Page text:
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Thursday, 14 June 2018

Dear Diary: Let’s have a catch up | Depression stigma, don’t let appearances fool you

Whether we like to admit it or not, having a life that looks good, and having a life that actually IS good are two VERY different things majority of the time. 

Don’t let appearances fool you into believing that your life isn’t as amazing just because it isn’t as glossy on the outside- the grass isn’t always greener, let me tell you...

I like to believe that I’m really quite open and honest over on my Instagram- but as much as I like raw, real life honesty, I feel like I should maybe just shut the hell up at times, because I guess the truth can be boring. For this exact reason there are certain occasions when I’ll decide not to share the entire story. 

Let’s take my 21st birthday for instance... 


Yes it was amazing, yes I got spoilt by my absolutely amazing family, and yes the photos I uploaded looked glam, but guess what? It wasn’t all as it seemed- but then when does it ever hey?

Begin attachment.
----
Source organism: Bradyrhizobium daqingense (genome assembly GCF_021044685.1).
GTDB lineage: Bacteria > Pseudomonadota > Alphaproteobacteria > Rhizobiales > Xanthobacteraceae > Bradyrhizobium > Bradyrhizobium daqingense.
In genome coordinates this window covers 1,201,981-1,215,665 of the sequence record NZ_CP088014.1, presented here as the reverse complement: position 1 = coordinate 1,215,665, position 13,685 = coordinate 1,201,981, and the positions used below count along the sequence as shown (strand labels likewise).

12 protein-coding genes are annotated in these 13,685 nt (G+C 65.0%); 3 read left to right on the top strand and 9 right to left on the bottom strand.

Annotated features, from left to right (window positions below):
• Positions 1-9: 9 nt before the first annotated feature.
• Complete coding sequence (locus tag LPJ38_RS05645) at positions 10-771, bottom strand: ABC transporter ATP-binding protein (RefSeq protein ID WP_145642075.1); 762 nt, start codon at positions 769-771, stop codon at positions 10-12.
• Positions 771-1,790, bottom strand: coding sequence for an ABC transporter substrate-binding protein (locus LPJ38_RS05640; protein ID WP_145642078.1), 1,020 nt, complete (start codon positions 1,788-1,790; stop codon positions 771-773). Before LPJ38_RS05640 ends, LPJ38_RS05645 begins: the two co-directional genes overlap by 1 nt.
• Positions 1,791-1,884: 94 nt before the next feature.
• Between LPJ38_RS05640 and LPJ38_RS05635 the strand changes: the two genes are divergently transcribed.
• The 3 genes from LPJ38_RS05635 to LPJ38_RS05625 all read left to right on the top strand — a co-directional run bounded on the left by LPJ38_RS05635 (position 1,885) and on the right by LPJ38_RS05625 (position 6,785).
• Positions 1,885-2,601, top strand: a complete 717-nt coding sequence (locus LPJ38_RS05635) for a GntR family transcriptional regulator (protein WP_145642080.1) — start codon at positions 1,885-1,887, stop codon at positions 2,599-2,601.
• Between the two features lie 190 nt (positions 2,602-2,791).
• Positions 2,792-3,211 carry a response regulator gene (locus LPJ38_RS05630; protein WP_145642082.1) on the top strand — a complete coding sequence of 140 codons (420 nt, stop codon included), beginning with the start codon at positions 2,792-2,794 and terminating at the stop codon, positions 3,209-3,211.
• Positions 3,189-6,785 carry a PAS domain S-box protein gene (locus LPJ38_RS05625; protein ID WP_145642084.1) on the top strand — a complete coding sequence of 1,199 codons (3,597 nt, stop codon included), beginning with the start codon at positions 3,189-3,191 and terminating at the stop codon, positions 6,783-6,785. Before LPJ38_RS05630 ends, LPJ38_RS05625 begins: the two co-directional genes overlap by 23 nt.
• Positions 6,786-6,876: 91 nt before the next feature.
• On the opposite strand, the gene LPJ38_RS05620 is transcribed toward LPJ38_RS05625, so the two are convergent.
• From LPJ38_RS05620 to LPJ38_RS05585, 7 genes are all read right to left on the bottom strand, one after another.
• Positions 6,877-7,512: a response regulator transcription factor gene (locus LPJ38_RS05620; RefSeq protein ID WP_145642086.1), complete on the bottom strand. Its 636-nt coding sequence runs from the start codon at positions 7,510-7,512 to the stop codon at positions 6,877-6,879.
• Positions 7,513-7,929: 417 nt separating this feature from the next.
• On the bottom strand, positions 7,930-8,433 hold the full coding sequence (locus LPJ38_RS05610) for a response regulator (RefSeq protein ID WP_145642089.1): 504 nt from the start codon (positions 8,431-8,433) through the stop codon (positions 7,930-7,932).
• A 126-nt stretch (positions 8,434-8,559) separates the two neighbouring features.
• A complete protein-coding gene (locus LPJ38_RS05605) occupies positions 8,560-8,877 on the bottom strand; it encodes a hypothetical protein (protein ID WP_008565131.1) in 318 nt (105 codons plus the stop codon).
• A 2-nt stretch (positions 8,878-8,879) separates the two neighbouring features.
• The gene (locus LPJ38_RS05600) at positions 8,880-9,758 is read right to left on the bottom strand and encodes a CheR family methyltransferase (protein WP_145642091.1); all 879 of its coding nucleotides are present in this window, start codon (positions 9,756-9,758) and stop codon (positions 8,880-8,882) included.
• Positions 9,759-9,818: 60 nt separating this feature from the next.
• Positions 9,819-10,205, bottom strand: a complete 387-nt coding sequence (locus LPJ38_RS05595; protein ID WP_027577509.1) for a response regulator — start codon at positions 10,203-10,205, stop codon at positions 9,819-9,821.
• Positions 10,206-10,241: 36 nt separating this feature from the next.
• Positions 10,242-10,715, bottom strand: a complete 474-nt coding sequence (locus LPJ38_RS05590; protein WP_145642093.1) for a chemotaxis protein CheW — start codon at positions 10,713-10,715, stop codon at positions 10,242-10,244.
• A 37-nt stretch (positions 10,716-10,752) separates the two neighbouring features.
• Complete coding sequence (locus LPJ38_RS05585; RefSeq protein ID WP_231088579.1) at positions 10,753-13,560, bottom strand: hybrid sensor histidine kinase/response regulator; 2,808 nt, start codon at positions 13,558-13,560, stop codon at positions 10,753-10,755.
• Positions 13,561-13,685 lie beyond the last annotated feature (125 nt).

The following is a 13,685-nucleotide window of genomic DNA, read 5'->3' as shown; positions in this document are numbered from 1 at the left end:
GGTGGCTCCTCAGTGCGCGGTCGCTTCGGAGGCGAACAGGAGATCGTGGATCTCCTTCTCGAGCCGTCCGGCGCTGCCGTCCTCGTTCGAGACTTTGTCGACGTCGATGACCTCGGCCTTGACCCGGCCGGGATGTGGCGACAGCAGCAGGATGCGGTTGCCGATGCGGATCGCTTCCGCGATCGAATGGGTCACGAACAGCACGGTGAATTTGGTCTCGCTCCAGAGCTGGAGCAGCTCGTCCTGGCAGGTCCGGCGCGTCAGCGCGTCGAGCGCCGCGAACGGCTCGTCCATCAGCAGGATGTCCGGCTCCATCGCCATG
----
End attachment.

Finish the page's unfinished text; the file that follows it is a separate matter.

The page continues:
I feel extremely guilty admitting that my 21st wasn’t all that great at times as my family really did go above and beyond to see me happy. But the truth is the day before I was so unwell that I couldn’t even lift my head and talk, I’ll be blunt, I felt deathly.

My actual birthday saw no let up either, I enjoyed a lovely meal with my family and friends complete with wine, cake and allll of my favourite food, but as soon as I got home I was screaming in absolute agony. My legs paralysed and locked completely and I couldn’t physically move them, which was quite possibly the most scary moment of my life. My mum had to dress me and look after me, which at 21 is really quite embarrassing. 

*At this moment in time I’m not too sure what is wrong, I potentially have another chronic illness alongside M.E* 

Of course feeling this awful each and every day caused me to spiral into a place I’d never been before. I felt helpless and desperate for this torture to end.